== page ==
The clock strikes midnight and Valentine’s Day arrives. Local wrestling referee Tony Ceto awakes from a rare nap, and while he may have an entire day full of romantic activities ahead of him, his focus is on the immediate present.
It’s the middle of the night, yet he’s wide awake and the strategic slumber he has partaken in has provided him the ability to stay up and watch the show he’s been waiting all week for, a live sporting event broadcast from Japan. For Ceto and many others, this is a now common occurrence amongst Westerners.
While the youth of his generation are tapped into the technology providing him this form of entertainment, there’s an entire town around him that may infact be stuck in the past, for it’s not cable he’s watching, nor a pay-per-view provider.
The broadcast comes direct from an online subscription, a new form of pay-per-view just now coming to fruition. While this may be hip and common in areas of California such as San Francisco and Silicon Valley, the question remains: has the Yuba-Sutter area done enough to keep pace with this new form of in-home entertainment?
As 2015 has arrived, and 2020 is on the way, the writing on the wall is pretty clear. Much like newspapers and other forms of media in the past, cable is likely nearing its final days. While that may not affect breadwinners and family shot callers now, the day will come when we switch from the likes of Comcast and Viacom and begin subscribing to the specific areas that pique our interest.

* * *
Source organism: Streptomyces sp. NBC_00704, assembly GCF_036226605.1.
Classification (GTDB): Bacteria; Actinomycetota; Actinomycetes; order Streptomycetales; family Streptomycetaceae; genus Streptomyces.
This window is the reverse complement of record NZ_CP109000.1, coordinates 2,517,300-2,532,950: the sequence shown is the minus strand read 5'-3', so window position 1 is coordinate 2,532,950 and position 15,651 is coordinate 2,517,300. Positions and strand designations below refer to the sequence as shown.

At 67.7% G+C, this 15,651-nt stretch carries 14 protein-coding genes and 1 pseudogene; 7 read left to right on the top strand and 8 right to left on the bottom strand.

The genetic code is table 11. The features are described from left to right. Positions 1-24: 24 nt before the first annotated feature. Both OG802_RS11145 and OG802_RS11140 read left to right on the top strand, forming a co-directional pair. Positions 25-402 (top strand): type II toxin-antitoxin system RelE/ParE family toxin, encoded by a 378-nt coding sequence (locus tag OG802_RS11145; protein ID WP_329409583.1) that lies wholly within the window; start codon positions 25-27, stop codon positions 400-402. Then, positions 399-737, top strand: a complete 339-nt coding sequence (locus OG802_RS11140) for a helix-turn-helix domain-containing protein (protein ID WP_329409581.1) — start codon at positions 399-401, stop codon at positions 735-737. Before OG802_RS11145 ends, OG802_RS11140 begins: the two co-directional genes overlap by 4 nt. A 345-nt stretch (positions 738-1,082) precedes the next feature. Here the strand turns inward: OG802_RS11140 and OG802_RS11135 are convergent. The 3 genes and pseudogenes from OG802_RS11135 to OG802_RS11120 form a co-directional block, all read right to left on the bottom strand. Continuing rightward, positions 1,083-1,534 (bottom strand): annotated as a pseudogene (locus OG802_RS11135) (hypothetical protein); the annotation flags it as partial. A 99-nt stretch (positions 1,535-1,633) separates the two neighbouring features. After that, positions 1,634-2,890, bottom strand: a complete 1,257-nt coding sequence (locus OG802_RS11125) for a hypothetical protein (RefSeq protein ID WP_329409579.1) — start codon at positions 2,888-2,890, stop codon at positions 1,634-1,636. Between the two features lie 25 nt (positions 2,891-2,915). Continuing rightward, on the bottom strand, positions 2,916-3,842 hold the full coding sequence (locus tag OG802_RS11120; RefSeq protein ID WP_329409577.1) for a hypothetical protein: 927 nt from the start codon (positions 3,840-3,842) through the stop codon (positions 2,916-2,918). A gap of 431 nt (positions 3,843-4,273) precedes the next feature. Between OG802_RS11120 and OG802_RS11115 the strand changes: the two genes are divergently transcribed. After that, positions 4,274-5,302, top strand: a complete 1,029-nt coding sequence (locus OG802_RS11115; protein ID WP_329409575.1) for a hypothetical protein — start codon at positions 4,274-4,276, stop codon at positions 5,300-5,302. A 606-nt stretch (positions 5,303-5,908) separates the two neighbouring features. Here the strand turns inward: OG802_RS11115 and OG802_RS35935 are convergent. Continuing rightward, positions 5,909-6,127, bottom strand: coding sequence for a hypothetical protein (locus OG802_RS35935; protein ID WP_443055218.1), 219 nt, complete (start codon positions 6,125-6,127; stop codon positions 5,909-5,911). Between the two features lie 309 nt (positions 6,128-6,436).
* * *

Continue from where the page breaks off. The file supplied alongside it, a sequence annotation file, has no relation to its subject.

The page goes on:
The wheels are already turning and the revolution of Internet-based television is in motion. Major League Baseball, for one, has been ahead of the curve, with an entire network at the fingertips of fans willing to pay to see every team play every game.
Sports entertainment juggernaut Vince McMahon and his World Wrestling Entertainment brand soon followed suit with the assistance of MLB Network, and have now begun broadcasting its previously exclusive-to-cable pay-per-view events on their online network for a fraction of the previous cost.
While cable companies of the past have charged somewhere between $40 and $60 for big events, the “WWE Network” now charges only $10 per month to view not only their big shows but an entire catalog of shows from years past, even going so far as to mock fans still paying 4 times as much as the price of their monthly subscription for only the 3 hours of cable television featuring these big events.
The hang-up for folks of the Yuba-Sutter area may lie within the configuration of their living rooms, specifically their entertainment centers.
While black and white televisions with wire hangers serving as antennae provided decades of entertainment in the past, they are no longer able to compete with the likes of smart televisions and Apple TV devices.
While youth like Ceto may be ahead of the curve, staying up to par with the constantly changing technology, many in the Yuba and Sutter areas may not fully understand the concept of a smart TV. Inevitable, however, is that the time will come when basic cable is a thing of the past—a relic. Wire hanger antennas will have to go back in the closet with the old beta max and 8-tracks. Computers will be used for more than just checking emails and preparing one’s homework.
Whether or not the lands of California this far north are ready to embrace this change is a question only time can answer. That time, however, may be a lot closer than some think.
Note: This article was featured in The Prospector Spring 2015 print edition.